Tip Sheet: How bird flu travels to humans; radiation and cancer risk after bone marrow transplant; and a look at the potential of liquid biopsies

SEATTLE – May 6, 2019 – Below are summaries of recent Fred Hutch research, with links for additional background and media contacts.


Vaccine and Infectious Diseases:

Mapping all flu routes from bird to human
Deadly flu pandemics can arise when influenza viruses circulating in animals acquire the ability to jump to humans. Fred Hutch researchers recently published data in the open-access journal eLife, that mapped the alterations in a key influenza protein that allow bird flu to grow better in people. The map could help scientists better understand which changes enable flu to jump species and may presage a new pandemic, said flu researcher Dr. Shirleen Soh, a postdoctoral fellow working in the lab of Fred Hutch computational biologist Dr. Jesse Bloom. This understanding, in turn, would be a step toward heading off pandemics by pinpointing which viruses should be targeted with a vaccine.
Media contact: Claire Hudson, crhudson@fredhutch.org 206.667.7365

Basic Science:

New method quickly, precisely maps epigenome in single cells
More and more, scientists are discovering that variation in the epigenome has profound implications for fundamental cellular biology, as well as for human health and diseases such as cancer. Published in  Nature Communications, Fred Hutch researchers have recently developed a new method that allows investigators to map chromatin — the DNA modifications, packaging proteins and molecular factors that work together to turn genes on or off — precisely, quickly, at low cost and in single cells. The CUT&Tag (Cleavage Under Targets & Tagmentation) approach, will hopefully make it possible for scientists to rapidly make high-resolution and low-cost epigenetic maps.
Media contact: Molly McElroy,mwmcelro@fredhutch.org, 206.667.6651

Clinical Research:

Radiation dose and cancer risk after bone marrow transplant In a recent study published in the journal Blood, Fred Hutch researchers found that there is a strong link between the intensity of radiation that patients receive before a bone marrow transplant and their risk of developing a new cancer. Patients who undergo high-dose, total-body irradiation, or TBI, are at highest risk — nearly eight times greater than the general population, the researchers found. Patients who receive the increasingly common low-dose TBI have a significantly lower cancer risk — but that risk is still twice as high as that of the general population. The results stress the importance of lifelong monitoring for all transplant patients, said Dr. Scott Baker, the study’s lead author and director of the Fred Hutch Survivorship Program.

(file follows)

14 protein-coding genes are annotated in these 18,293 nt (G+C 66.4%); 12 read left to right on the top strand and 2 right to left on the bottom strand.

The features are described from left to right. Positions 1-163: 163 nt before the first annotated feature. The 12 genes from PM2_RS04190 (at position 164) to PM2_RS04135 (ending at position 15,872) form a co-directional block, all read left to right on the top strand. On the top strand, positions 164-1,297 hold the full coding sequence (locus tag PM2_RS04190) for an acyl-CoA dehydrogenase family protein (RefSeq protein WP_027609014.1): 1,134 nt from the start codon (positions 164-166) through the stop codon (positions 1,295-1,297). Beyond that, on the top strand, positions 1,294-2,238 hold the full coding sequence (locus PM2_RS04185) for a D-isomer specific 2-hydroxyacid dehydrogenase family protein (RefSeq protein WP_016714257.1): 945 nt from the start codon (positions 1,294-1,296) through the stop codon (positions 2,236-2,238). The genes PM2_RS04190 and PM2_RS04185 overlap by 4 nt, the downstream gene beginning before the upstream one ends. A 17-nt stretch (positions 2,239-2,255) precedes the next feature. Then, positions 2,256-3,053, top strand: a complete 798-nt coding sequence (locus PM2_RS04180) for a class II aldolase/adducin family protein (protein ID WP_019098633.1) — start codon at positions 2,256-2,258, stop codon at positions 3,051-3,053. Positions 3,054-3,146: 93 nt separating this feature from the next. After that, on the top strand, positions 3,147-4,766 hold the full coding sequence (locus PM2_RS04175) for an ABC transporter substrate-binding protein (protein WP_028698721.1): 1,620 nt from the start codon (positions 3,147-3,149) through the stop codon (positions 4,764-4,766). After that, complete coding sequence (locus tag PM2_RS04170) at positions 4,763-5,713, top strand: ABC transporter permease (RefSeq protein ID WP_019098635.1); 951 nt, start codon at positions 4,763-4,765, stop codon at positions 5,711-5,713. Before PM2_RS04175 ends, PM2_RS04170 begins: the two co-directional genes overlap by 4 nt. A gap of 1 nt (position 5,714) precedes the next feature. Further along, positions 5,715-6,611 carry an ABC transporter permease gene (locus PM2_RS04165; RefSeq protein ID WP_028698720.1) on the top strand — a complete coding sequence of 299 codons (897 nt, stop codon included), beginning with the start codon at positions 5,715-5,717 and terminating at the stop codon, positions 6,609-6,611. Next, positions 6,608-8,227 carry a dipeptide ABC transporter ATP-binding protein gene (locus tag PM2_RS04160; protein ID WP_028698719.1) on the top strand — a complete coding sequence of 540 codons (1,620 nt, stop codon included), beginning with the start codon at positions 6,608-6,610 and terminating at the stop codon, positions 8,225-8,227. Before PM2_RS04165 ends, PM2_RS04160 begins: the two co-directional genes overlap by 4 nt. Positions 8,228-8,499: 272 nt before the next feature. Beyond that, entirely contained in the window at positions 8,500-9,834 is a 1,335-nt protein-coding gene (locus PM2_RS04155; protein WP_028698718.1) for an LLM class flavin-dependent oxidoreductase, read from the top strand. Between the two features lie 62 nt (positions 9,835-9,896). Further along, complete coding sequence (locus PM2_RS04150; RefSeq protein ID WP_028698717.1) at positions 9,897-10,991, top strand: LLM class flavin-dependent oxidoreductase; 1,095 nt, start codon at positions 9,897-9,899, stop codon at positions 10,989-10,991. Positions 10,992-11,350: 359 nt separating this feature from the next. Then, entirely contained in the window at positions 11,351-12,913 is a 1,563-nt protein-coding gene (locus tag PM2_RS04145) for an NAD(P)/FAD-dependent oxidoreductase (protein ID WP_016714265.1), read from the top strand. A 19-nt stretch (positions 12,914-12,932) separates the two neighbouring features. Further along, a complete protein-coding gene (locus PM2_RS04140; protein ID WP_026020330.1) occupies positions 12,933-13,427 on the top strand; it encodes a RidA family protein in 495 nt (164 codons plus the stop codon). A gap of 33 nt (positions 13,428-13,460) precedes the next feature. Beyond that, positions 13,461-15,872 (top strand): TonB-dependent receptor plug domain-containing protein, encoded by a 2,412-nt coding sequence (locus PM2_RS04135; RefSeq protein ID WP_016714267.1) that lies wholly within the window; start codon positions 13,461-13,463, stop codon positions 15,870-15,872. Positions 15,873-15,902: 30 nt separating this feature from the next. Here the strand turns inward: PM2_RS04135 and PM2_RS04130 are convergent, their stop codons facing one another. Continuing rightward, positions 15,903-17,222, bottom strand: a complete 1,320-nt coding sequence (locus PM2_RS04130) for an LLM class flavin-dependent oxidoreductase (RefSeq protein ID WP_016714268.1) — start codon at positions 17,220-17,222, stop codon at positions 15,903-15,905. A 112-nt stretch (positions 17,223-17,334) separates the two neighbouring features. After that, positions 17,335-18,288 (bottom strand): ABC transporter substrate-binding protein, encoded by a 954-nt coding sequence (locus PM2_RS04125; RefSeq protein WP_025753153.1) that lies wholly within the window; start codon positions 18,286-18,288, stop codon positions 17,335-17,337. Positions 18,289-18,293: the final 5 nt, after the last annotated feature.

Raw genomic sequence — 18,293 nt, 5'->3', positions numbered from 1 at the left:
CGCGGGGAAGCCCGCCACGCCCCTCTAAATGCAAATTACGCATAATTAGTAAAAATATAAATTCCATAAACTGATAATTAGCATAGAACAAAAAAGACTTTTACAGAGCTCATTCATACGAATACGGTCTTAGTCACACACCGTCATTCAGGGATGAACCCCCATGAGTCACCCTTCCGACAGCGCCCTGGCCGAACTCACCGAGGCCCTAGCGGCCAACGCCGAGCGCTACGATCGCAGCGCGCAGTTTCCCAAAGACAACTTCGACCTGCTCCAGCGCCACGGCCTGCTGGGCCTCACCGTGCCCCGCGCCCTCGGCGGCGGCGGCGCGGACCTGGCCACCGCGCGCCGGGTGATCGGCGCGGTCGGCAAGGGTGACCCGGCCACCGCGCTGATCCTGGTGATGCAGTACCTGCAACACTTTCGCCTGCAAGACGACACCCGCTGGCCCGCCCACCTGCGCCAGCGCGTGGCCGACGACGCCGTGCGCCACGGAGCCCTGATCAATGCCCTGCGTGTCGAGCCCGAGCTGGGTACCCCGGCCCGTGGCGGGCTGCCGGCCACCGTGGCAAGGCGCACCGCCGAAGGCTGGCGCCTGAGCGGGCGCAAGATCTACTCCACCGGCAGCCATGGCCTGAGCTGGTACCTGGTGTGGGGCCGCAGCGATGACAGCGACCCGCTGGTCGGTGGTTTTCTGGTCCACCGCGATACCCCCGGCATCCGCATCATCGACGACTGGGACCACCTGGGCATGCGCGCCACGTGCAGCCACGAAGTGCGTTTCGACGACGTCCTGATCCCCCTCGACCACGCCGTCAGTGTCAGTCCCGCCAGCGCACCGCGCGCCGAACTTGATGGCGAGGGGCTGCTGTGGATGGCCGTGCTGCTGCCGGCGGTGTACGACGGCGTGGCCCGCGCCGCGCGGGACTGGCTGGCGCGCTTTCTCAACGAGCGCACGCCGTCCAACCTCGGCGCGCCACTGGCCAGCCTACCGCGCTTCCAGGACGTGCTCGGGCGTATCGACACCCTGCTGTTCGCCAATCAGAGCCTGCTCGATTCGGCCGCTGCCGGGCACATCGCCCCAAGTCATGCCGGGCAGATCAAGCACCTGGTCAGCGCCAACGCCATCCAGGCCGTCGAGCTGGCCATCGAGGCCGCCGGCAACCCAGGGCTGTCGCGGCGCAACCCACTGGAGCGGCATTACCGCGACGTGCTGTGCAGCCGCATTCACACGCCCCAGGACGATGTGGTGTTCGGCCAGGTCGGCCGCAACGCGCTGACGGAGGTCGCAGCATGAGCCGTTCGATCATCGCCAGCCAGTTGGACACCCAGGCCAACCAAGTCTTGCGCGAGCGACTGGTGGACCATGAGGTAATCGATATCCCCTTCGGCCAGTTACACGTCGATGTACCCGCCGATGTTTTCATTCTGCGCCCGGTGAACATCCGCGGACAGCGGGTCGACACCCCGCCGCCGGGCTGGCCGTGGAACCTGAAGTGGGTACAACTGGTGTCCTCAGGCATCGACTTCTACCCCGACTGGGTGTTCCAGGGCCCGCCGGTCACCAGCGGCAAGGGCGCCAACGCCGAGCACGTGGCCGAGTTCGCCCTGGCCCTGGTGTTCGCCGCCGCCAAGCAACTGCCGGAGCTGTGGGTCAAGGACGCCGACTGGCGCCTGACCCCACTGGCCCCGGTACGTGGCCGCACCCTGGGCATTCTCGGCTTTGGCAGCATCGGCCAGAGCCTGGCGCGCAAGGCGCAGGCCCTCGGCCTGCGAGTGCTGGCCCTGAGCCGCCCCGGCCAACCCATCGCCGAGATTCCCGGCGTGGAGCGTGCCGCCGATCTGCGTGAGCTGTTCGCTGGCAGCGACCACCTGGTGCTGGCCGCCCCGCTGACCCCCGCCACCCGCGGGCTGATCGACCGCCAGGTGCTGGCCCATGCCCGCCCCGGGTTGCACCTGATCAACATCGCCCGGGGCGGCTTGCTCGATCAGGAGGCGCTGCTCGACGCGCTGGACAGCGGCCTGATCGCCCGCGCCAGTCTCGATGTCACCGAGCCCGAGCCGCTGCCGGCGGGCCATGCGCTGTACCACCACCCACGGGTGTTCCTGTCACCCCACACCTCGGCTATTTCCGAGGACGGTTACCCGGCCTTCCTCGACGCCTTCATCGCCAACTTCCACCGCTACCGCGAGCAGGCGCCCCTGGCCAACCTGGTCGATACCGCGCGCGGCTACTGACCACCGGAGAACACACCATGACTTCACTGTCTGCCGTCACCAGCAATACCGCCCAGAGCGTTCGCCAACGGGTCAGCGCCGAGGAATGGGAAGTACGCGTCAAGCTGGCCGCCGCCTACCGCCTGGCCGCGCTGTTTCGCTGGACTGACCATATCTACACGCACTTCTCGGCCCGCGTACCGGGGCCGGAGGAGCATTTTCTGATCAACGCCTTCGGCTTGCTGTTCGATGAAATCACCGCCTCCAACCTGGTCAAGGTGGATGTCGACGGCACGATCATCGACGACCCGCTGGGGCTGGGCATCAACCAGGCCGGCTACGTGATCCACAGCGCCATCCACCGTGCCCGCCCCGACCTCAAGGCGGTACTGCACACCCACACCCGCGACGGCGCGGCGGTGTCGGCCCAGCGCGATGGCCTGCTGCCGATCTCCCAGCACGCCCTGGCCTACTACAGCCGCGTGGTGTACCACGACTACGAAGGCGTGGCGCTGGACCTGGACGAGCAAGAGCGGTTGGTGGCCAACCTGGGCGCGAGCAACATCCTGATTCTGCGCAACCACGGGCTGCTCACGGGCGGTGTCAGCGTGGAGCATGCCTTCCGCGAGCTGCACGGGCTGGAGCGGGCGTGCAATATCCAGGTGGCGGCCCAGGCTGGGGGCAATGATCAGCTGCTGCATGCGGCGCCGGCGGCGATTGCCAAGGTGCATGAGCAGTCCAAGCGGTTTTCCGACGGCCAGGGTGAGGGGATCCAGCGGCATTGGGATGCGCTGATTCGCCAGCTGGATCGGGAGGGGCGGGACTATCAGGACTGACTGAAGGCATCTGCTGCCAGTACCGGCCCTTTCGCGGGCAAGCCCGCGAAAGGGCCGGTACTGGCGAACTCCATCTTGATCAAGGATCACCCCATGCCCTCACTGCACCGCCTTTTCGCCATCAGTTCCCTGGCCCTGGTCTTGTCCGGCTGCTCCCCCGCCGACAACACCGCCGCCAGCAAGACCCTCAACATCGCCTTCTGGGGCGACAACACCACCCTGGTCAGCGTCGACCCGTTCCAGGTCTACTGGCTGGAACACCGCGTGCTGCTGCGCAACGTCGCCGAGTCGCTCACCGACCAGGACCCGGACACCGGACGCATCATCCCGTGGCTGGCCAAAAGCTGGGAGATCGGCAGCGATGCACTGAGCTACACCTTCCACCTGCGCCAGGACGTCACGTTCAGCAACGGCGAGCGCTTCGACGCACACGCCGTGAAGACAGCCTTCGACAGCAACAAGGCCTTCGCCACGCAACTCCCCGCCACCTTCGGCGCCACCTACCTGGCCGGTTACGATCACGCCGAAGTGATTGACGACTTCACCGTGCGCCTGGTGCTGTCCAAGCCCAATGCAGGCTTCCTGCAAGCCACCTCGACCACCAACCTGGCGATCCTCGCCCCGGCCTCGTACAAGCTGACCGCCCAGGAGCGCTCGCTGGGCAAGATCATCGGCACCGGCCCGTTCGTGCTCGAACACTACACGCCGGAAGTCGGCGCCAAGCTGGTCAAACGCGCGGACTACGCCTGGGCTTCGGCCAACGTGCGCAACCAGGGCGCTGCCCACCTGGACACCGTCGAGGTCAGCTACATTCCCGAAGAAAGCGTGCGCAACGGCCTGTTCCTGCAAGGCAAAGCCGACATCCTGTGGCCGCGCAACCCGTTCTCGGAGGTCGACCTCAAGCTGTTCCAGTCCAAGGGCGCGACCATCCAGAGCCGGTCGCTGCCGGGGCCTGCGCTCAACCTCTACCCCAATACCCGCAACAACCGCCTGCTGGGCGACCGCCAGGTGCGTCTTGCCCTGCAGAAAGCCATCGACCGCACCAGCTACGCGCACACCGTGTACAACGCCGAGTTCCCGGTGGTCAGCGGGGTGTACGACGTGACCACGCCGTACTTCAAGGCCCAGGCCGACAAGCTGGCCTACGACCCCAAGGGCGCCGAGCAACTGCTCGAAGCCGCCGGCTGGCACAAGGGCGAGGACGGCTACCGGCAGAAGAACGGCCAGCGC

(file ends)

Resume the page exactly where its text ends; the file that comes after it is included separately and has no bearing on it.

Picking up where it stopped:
Media contact: Molly McElroy,mwmcelro@fredhutch.org, 206.667.6651

Could a simple blood test replace the invasive tissue biopsy? Using a simple blood test to detect and analyze cancer has many benefits, the main one being the potential of replacing the need for tissue biopsies which are invasive, often risky and painful procedures used to collect tumor cells with a needle or through surgery. Clinical trial results presented at the American Association of Cancer Research annual meeting showed that a commercial blood test was as effective as tissue biopsies at detecting multiple genetic mutations in lung cancer patients. However, Fred Hutch researchers caution that these liquid biopsies still have many challenges like false positives. Researchers at Fred Hutch are developing a blood test to help detect lung cancer in high-risk adults whose imaging scans are inconclusive.
Media contact: Molly McElroy, mwmcelro@fredhutch.org, 206.667.6651

Prevention: 

Reducing the cancer burden for women around the globe The most common types of cancers in women worldwide are breast, lung and colorectal cancer. How can we increase the survival rates for women with these cancers? Researchers at Fred Hutch are working toward reducing the number of deaths caused by these cancers by focusing on precision prevention, screening and targeted therapies. For colorectal cancer in particular, researchers are pooling large data sets from over 40,000 participants to refine risk prediction models for colorectal cancer. They’ve derived a score that takes into account 19 different lifestyle and environmental factors together with 64 common genetic variants to identity more than 18,000 people in their data set who might be at high risk for colon cancer. Using this model will help individuals understand at what age is best to start screening.
Media contact: Tom Kim, tomkim@fredhutch.org, 206.667.6240

April Recognitions
Researchers at Fred Hutch are often recognized for their work. We are proud to celebrate their achievements and grateful to the awarding organizations.

$12M NIH grant to study rare, aggressive skin cancer

Drs. Davidson and Galloway named to American Academy of Arts & Sciences

Dr. Philip Greenberg elected a Distinguished Fellow of the American Association of Immunologists

Leukemia research leader Dr. Fred Appelbaum named ‘Giant of Cancer Care’

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At Fred Hutchinson Cancer Research Center, home to three Nobel laureates, interdisciplinary teams of world-renowned scientists seek new and innovative ways to prevent, diagnose and treat cancer, HIV/AIDS and other life-threatening diseases. Fred Hutch’s pioneering work in bone marrow transplantation led to the development of immunotherapy, which harnesses the power of the immune system to treat cancer. An independent, nonprofit research institute based in Seattle, Fred Hutch houses the nation’s first National Cancer Institute-funded cancer prevention research program, as well as the clinical coordinating center of the Women’s Health Initiative and the international headquarters of the HIV Vaccine Trials Network.

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